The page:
The ANA Q&A: New Frontiers in ALS

In the month of May, we are also drawn to awareness of Amyotrophic Lateral Sclerosis (ALS), also known as Lou Gehrig’s disease or motor neurone disease, as it causes the death of neurons controlling voluntary muscles. The ANA tapped Laura P.W. Ranum, Ph.D, former chair of the Scientific Program Committee for the ANA Annual meeting, to bring us up to date on recent developments in her lab and beyond.

Dr. Ranum is the Founding Director of the Center for NeuroGenetics and Professor of Molecular Genetics and Microbiology at the University of Florida in Gainesville. Over the past 25 years her laboratory has identified the mutations for a number of neurological disorders including spinocerebellar ataxia types 5 and 8 (SCA5, SCA8), and myotonic dystrophy type 2 (DM2). Her laboratory has developed and uses mouse models to understand how these and other mutations cause disease.  Most recently, the Ranum lab created a mouse model of the C9orf72 ALS/dementia mutation that has generated wide interest in the scientific community studying Amyotrophic Lateral Sclerosis (ALS).

Q. What does the public need to understand about ALS that it often doesn’t?

Patients and families with ALS need to understand that genetic testing to define the type of ALS they have is important. Knowing this may put patients in a better position to participate in clinical trials and to receive future therapies. New therapies are being developed for specific genetic forms of ALS and so identifying if there is a specific gene that causes a patient’s ALS may enable that person to receive future therapies that target that specific type of ALS at the gene level.

"Patients and families with ALS need to understand that genetic testing to define the type of ALS they have is important.”

 

Q. How are treatment options for ALS different today than 10 years ago?

We now understand more about the genes that cause ALS and the cellular pathways that are affected in the disease. This has enabled the research community to develop more targeted treatment options. Some of these potential treatments are gene-targeted therapies specific for different genetic causes of ALS. Others are general, neuroprotective strategies which target cellular pathways affected in the disease that may be beneficial for multiple different genetic and non-genetic forms of ALS.

Q. What promising research is poised to change the standard of treatment for ALS?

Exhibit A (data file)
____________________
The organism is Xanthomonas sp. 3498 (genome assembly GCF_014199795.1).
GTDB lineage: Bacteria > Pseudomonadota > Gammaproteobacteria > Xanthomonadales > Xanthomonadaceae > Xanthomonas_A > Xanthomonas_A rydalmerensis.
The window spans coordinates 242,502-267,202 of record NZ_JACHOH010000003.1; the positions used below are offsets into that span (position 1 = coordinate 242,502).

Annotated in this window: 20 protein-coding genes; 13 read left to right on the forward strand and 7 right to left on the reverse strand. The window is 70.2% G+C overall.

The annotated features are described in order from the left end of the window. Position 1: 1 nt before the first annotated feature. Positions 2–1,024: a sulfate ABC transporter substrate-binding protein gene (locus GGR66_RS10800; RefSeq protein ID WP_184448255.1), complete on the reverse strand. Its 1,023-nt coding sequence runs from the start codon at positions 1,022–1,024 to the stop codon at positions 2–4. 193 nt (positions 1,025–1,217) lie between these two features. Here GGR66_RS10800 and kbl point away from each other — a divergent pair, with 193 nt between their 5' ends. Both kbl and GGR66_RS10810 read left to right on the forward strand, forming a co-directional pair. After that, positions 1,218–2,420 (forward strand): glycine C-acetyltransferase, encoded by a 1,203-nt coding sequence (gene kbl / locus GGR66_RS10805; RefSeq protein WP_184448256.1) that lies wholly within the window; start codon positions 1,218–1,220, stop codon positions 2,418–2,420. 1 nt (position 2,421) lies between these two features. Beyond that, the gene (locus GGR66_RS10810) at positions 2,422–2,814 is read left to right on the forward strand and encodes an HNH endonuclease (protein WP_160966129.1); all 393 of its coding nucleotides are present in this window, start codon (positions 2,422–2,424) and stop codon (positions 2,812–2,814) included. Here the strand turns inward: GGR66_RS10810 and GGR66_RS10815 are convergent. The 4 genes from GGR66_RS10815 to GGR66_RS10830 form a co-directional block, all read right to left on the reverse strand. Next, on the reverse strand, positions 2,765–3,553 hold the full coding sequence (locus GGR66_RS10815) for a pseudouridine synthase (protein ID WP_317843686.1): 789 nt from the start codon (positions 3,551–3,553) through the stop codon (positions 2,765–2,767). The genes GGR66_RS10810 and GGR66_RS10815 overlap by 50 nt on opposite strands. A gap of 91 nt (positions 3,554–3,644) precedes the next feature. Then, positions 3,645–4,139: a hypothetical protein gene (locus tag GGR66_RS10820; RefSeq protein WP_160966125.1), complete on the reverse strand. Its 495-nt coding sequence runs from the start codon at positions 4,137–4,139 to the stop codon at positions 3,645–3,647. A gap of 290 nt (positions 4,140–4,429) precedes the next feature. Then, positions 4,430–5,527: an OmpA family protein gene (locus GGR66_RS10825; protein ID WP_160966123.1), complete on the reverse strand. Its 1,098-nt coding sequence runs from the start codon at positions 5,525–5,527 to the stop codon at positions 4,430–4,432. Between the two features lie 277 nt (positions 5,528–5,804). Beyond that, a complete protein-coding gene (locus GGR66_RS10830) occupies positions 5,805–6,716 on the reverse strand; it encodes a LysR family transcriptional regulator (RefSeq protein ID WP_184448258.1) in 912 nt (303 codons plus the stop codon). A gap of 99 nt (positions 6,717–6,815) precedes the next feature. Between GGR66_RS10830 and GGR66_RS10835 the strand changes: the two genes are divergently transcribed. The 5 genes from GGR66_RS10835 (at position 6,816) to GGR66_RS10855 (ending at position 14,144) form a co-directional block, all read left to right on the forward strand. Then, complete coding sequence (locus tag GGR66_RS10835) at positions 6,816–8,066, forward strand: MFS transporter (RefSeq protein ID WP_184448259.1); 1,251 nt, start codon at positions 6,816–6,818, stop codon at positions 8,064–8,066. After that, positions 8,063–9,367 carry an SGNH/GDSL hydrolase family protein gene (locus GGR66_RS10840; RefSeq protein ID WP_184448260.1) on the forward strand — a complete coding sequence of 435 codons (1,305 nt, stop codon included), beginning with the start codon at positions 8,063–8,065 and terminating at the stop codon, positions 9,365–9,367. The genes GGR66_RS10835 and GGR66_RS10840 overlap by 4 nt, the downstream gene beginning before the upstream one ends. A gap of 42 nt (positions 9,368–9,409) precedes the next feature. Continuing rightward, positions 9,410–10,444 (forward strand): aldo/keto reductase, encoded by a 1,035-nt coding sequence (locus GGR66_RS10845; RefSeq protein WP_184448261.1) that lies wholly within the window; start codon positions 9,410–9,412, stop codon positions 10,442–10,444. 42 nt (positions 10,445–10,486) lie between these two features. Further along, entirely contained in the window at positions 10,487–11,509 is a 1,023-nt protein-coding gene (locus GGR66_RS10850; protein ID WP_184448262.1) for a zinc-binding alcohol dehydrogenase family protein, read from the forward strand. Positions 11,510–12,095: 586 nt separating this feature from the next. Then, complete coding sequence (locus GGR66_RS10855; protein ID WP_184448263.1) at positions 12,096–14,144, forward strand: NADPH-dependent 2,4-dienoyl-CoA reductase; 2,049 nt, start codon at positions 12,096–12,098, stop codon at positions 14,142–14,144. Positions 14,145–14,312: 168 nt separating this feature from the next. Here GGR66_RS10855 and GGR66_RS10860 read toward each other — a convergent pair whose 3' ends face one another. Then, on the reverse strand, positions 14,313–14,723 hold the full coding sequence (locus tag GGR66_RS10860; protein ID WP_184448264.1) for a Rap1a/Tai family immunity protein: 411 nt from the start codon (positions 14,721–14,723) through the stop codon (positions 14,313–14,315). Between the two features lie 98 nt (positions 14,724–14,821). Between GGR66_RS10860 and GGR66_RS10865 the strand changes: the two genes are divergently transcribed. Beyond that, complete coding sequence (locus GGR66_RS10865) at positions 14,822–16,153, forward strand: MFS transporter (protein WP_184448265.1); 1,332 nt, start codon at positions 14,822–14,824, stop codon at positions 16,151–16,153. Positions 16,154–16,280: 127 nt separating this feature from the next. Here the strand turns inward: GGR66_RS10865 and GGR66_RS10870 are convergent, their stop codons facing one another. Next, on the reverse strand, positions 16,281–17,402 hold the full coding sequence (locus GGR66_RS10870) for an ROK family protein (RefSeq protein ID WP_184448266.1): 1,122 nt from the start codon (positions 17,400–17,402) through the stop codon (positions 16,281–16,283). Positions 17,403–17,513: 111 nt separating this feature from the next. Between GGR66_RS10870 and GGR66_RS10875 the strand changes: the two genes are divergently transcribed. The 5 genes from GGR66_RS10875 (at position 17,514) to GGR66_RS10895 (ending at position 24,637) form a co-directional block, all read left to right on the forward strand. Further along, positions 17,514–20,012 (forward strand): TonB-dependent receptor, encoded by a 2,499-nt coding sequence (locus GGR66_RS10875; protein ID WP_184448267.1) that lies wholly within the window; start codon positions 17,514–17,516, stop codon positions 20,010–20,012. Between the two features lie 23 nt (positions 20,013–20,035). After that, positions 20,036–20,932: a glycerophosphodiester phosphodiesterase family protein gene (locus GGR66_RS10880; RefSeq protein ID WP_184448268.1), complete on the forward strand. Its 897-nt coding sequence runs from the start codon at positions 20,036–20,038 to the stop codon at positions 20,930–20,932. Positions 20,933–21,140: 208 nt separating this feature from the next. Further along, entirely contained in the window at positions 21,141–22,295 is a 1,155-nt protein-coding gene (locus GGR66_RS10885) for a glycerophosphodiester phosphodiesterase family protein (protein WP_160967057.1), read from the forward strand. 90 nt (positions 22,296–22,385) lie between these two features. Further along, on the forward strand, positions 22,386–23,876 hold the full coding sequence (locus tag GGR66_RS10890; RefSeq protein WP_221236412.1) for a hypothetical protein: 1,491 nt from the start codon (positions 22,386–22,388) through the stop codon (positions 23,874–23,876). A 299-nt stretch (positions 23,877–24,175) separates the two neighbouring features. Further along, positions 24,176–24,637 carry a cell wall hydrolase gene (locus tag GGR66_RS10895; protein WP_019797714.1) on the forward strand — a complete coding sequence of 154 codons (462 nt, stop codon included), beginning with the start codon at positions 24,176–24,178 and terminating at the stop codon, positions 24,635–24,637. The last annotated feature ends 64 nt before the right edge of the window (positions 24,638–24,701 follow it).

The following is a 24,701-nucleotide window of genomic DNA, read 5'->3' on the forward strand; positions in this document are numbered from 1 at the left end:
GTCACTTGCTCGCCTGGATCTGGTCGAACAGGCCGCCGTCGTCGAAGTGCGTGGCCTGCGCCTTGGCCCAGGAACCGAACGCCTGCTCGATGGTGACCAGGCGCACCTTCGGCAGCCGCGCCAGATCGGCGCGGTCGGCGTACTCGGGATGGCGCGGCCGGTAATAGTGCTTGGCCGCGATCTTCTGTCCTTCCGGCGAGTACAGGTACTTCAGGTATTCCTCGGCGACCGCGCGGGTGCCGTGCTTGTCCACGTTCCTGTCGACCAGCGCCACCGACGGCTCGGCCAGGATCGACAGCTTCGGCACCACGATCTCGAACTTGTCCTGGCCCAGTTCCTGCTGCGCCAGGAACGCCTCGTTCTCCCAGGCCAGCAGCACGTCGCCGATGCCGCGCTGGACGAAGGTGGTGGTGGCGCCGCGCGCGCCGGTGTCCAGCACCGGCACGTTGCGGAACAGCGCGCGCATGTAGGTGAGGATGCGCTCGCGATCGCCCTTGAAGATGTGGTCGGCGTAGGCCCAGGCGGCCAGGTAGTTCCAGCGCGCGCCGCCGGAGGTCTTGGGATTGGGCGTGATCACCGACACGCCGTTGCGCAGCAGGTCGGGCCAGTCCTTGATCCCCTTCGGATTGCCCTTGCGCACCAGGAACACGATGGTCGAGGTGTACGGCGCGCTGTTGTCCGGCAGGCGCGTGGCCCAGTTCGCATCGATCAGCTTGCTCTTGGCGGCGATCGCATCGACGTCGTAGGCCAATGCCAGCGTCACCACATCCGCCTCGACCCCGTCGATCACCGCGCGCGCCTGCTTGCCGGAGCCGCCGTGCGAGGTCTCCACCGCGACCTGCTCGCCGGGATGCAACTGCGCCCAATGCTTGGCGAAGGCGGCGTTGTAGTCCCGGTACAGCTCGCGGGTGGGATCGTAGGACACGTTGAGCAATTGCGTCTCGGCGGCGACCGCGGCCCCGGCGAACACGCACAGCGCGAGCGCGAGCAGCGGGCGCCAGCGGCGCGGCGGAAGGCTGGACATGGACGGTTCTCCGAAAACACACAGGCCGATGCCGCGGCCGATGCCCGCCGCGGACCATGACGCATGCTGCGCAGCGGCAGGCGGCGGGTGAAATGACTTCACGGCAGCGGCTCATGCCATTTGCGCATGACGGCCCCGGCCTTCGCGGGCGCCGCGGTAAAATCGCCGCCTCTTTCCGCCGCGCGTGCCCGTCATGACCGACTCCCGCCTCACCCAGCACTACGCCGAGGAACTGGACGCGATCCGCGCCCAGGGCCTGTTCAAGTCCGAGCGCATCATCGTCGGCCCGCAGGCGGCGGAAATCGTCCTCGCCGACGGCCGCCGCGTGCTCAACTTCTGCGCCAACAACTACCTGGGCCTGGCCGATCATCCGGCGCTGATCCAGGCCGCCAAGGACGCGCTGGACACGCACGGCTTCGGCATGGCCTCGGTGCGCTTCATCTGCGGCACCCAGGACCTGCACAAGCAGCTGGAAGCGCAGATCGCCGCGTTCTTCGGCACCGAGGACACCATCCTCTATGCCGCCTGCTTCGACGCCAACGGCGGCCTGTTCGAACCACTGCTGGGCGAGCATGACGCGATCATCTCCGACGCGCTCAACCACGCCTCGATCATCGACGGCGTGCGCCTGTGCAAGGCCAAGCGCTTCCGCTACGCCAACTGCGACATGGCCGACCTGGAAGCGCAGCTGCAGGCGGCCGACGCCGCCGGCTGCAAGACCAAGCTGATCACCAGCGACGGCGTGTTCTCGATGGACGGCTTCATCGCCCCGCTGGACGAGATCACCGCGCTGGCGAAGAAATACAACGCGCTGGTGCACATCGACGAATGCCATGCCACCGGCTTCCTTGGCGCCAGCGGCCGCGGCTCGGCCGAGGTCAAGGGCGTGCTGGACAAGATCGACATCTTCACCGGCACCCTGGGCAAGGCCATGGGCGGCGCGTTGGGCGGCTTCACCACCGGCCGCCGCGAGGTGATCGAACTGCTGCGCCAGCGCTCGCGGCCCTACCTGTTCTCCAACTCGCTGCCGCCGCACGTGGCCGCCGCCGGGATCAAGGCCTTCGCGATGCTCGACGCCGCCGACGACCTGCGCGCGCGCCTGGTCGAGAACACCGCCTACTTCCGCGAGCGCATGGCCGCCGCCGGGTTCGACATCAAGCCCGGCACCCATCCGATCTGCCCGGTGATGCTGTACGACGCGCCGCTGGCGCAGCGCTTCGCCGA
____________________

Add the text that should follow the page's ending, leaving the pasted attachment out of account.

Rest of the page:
The development of antisense oligonucleotide (ASOs) therapies is changing the standard of treatment for motor neuron diseases. An ASO based therapy is now FDA approved for treatment of spinal muscular atrophy (SMA), another form of motor neuron disease, where its use has had great impact on the SMA community. This has paved the way for ASO treatment of other neurodegenerative diseases and ASOs are now in clinical trials for different genetic types of ALS. With the progression of these clinical trials, ASOs have the potential to change the standard of treatment for ALS and other neurodegenerative diseases.

Q. What work is your lab undertaking to move ALS understanding or treatment forward?

My lab is currently focusing on understanding and developing treatment strategies to target pathways that affect the accumulation of unexpected proteins, called repeat-associated non-ATG (RAN) proteins in a form of ALS caused by a repeat expansion mutation in the C9orf72 gene, a common cause of both familial and sporadic ALS.These experimental strategies, which are being tested in mouse models of the disease, are designed to target the production and turnover of the RAN proteins in order to reduce their levels and improve the disease phenotypes.

Q. How has the ANA supported your career or work in this area?

Interacting with both clinical and basic scientific colleagues at the ANA Annual Meeting and as a member and former Chair of the Scientific Program Committee has been a privilege. The ANA provides opportunities to foster interdisciplinary discussions and collaborations that have improved both basic scientific research and clinical care and help to keep all of our research on track and moving towards the goal of curing ALS and other neurologic conditions.